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Shelter keeping our newly adopted dog?

  1. #1

    Question Shelter keeping our newly adopted dog?

    New here, figured it would be a good place to ask this question!



    My girlfriend and I just recently signed off on the papers and paid the adoption fee for a cute little Husky last week. The shelter told us they scheduled a spaying for her yesterday (7/23) and that she would be ready for us to pick up today (7/24).
    However, they called us yesterday informing us that they couldn't spay her because she has some tick disease (that she probably got while being in the shelter) and that they're treating her with antibiotics and they're holding our dog at the shelter for 30 days until they can spay her again? We even had to call the vet to get the exact disease that our Husky has.

    What we don't understand is why they have to keep her for 30 days when all the treatment is, is feeding her an antibiotic every day. We're thinking about going over to the shelter on Thursday 7/26 to talk to them and see her.
    I need opinions on how to go about this, because we already have everything at home ready for her and do not wish to wait 30 more days to bring our dog home. We were thinking about just saying we'll get or pay for the antibiotics from the vet ourselves and sign a promise to sterilize form.

    Opinions?

  2. #2
    Join Date
    Mar 2012
    Location
    USA
    Posts
    12,495
    Hi and welcome. I think that shelters won't let any dogs go out to new homes unless they are spayed or neutered. So, if that operation is delayed, the adoption of the dog would be delayed also. They are responsible not to knowingly release any dog that are not in good health, so they likely want to monitor the antibiotic treatment and make absolutely sure the Husky is completely over that tick disease before they proceed with the spaying.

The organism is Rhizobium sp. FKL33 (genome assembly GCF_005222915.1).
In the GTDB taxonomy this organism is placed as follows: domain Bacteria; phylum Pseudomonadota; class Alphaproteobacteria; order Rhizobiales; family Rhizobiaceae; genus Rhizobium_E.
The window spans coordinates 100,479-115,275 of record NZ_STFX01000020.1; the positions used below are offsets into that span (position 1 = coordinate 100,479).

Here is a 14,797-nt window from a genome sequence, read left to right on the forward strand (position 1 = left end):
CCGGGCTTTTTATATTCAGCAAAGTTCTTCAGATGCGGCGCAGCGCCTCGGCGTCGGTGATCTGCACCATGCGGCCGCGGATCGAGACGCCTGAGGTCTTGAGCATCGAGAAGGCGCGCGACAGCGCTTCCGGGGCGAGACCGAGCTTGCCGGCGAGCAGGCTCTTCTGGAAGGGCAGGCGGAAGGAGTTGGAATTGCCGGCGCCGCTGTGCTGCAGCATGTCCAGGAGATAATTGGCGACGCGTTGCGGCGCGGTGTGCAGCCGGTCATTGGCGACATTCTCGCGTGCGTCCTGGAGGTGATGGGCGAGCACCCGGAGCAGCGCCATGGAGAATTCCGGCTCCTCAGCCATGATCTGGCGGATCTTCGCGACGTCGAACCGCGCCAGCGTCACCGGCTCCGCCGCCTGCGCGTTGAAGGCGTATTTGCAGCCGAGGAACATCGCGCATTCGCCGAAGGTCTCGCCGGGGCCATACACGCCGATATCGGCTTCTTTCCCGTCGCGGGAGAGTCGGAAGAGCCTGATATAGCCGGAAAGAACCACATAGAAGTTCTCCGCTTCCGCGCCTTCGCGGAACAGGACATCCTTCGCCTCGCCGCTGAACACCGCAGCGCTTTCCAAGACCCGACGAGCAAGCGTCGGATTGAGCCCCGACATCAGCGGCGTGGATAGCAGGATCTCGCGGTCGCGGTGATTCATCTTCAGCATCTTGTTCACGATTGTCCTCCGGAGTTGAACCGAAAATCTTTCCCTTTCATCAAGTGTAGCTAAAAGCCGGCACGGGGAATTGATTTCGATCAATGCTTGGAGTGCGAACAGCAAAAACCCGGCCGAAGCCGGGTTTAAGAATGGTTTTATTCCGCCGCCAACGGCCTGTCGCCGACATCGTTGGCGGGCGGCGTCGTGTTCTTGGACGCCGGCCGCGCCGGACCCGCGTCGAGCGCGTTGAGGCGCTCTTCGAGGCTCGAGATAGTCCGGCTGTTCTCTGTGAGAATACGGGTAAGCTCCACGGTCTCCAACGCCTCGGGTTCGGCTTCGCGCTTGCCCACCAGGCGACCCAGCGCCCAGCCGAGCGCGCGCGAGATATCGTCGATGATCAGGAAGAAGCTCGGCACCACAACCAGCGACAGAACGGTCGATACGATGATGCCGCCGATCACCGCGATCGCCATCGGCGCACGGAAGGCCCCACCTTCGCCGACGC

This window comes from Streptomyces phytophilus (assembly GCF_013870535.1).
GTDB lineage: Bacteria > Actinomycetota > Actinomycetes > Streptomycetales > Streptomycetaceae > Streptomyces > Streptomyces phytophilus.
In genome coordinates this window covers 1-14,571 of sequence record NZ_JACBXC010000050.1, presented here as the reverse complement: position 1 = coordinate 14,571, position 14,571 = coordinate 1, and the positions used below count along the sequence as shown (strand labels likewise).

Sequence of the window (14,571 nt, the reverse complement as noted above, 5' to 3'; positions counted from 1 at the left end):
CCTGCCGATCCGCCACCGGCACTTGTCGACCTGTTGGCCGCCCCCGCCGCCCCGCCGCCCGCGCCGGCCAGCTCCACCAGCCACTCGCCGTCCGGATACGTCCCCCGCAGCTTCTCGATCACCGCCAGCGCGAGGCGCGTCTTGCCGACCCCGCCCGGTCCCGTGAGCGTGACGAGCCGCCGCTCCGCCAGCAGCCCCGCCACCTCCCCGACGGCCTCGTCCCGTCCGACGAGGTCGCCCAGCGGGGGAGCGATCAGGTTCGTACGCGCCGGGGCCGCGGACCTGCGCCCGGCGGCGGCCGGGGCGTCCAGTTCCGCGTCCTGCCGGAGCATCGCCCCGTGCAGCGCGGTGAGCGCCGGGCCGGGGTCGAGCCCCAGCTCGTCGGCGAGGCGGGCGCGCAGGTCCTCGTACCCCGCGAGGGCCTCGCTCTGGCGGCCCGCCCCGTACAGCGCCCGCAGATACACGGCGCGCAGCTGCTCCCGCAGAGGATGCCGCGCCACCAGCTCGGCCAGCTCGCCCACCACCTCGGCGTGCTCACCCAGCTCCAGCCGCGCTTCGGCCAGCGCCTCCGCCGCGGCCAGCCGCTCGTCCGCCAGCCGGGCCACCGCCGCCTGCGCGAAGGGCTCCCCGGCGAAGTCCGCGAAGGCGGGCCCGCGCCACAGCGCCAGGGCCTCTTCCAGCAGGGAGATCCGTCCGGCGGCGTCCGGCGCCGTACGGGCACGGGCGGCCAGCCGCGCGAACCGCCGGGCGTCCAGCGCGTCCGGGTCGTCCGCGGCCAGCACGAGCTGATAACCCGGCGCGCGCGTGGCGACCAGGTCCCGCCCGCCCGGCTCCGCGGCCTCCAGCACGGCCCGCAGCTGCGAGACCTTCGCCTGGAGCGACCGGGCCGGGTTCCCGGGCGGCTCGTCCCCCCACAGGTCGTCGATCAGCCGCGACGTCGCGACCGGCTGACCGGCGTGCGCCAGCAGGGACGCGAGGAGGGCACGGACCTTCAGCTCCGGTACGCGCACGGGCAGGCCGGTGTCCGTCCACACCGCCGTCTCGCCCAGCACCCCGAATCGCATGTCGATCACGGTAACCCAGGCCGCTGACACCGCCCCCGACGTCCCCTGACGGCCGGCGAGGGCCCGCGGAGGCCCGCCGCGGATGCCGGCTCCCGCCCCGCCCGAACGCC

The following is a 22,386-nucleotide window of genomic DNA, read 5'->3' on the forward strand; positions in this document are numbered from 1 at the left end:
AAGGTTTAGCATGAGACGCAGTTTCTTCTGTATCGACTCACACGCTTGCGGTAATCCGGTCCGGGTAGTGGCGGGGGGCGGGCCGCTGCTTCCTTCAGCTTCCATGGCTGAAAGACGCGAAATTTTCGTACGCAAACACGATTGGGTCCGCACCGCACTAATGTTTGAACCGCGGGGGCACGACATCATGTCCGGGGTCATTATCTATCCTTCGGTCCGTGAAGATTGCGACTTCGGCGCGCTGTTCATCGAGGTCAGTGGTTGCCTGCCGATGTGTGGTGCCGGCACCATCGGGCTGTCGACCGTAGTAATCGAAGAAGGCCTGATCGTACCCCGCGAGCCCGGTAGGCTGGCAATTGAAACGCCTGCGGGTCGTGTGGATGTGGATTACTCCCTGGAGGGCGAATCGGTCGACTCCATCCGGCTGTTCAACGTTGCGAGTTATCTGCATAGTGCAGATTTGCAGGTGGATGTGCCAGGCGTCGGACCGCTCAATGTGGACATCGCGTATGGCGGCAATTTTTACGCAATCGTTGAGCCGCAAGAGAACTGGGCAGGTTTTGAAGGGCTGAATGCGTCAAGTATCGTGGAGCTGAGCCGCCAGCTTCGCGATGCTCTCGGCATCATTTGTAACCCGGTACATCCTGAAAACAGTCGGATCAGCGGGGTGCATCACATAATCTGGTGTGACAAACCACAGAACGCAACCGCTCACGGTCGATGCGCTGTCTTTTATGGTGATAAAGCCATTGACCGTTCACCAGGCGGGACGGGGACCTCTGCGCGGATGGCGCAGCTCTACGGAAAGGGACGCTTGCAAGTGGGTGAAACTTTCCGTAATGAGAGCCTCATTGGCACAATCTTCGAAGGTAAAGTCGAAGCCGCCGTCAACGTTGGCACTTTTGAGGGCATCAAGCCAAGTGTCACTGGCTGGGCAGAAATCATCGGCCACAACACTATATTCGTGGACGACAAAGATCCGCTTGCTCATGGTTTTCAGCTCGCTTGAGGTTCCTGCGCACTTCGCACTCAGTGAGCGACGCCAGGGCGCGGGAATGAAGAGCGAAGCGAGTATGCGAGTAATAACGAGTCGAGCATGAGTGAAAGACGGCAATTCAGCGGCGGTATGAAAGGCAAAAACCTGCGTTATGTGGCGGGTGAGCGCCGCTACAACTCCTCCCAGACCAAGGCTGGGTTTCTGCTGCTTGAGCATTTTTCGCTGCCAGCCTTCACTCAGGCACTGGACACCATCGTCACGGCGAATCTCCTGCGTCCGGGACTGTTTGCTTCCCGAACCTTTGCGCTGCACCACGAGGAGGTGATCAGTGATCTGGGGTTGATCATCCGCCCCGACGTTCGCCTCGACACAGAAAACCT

I think the 30 day wait is to make sure the medicine is effective and she's healthy enough to have the spay surgery so they can sign her over to you with no issues. I think it's worth the wait, maybe you can have some visits in the meantime to bond with her?

  3. #3
    I completely understand the process and possible reasoning they have for keeping her for the 30 day period. Both me and my SO have had pets and taken care of animals before, we're completely willing to go the vet and get our own prescription for new dog.
    I've known several people who have adopted pets also that have signed a promise to sterilize form and got their pet the same day. I did some research on the tick disease that they claim she has, and it's nothing major. It's treated with a simple antibiotic once a day for 2-4 weeks, something we're capable of doing ourselves, and in some cases a dog will just get over the disease themselves with no treatment.

    We're also kind of afraid that she may catch some other disease being around dozens of other animals that may also be sick. We understand they want to keep her until they can release her to us in a healthy state, but she is high at risk for getting a different kind of disease. We've also done some research on dogs being kept in cramped shelters for long periods of time and it affects them psychologically. We just feel pretty uncomfortable with all this, seeing as we have already paid for her and signed the adoption papers.

  4. #4
    Join Date
    Dec 2015
    Posts
    1,522
    My Sunny was carrying a tick disease, i.e. a blood parasite, when she arrived. It was asymptomatic and unknown in the beginning. But when the vet discovered the problem, it was not a normal 1 or 2 week antibiotic treatment. It was a full 30 days of an antibiotic that targets the parasite's life cycle to completely eliminate it from the dog's blood. The vet told me this is normal and necessary for tick disease.

    Personally I would be careful about pressing the shelter on their decisions and protocols. They know their work. If you present yourself to them as overbearing and obstinate, they may decide to reevaluate your selection as the adopter.

Please reply to this thread with any new information or opinions.

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